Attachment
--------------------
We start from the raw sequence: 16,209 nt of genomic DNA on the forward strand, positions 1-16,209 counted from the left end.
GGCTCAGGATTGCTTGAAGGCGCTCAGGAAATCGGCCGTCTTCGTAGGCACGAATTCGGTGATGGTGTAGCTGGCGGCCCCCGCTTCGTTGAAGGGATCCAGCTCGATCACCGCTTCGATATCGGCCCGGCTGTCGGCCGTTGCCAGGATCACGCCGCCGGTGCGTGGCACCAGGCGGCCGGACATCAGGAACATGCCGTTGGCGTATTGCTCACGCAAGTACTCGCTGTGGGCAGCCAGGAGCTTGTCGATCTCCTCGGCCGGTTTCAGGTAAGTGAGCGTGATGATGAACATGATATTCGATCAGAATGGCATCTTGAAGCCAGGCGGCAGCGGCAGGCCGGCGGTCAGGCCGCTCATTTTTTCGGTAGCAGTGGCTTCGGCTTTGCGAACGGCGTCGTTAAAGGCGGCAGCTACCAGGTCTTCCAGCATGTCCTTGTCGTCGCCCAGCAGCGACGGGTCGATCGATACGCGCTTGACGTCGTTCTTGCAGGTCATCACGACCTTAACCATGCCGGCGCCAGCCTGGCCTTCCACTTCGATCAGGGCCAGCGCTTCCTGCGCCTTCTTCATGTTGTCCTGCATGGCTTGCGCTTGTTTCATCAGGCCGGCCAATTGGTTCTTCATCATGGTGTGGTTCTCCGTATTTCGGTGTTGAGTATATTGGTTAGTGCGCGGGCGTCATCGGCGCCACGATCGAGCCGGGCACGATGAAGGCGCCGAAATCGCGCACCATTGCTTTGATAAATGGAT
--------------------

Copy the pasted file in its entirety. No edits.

We start from the raw sequence: 16,209 nt of genomic DNA on the forward strand, positions 1-16,209 counted from the left end.
GGCTCAGGATTGCTTGAAGGCGCTCAGGAAATCGGCCGTCTTCGTAGGCACGAATTCGGTGATGGTGTAGCTGGCGGCCCCCGCTTCGTTGAAGGGATCCAGCTCGATCACCGCTTCGATATCGGCCCGGCTGTCGGCCGTTGCCAGGATCACGCCGCCGGTGCGTGGCACCAGGCGGCCGGACATCAGGAACATGCCGTTGGCGTATTGCTCACGCAAGTACTCGCTGTGGGCAGCCAGGAGCTTGTCGATCTCCTCGGCCGGTTTCAGGTAAGTGAGCGTGATGATGAACATGATATTCGATCAGAATGGCATCTTGAAGCCAGGCGGCAGCGGCAGGCCGGCGGTCAGGCCGCTCATTTTTTCGGTAGCAGTGGCTTCGGCTTTGCGAACGGCGTCGTTAAAGGCGGCAGCTACCAGGTCTTCCAGCATGTCCTTGTCGTCGCCCAGCAGCGACGGGTCGATCGATACGCGCTTGACGTCGTTCTTGCAGGTCATCACGACCTTAACCATGCCGGCGCCAGCCTGGCCTTCCACTTCGATCAGGGCCAGCGCTTCCTGCGCCTTCTTCATGTTGTCCTGCATGGCTTGCGCTTGTTTCATCAGGCCGGCCAATTGGTTCTTCATCATGGTGTGGTTCTCCGTATTTCGGTGTTGAGTATATTGGTTAGTGCGCGGGCGTCATCGGCGCCACGATCGAGCCGGGCACGATGAAGGCGCCGAAATCGCGCACCATTGCTTTGATAAATGGAT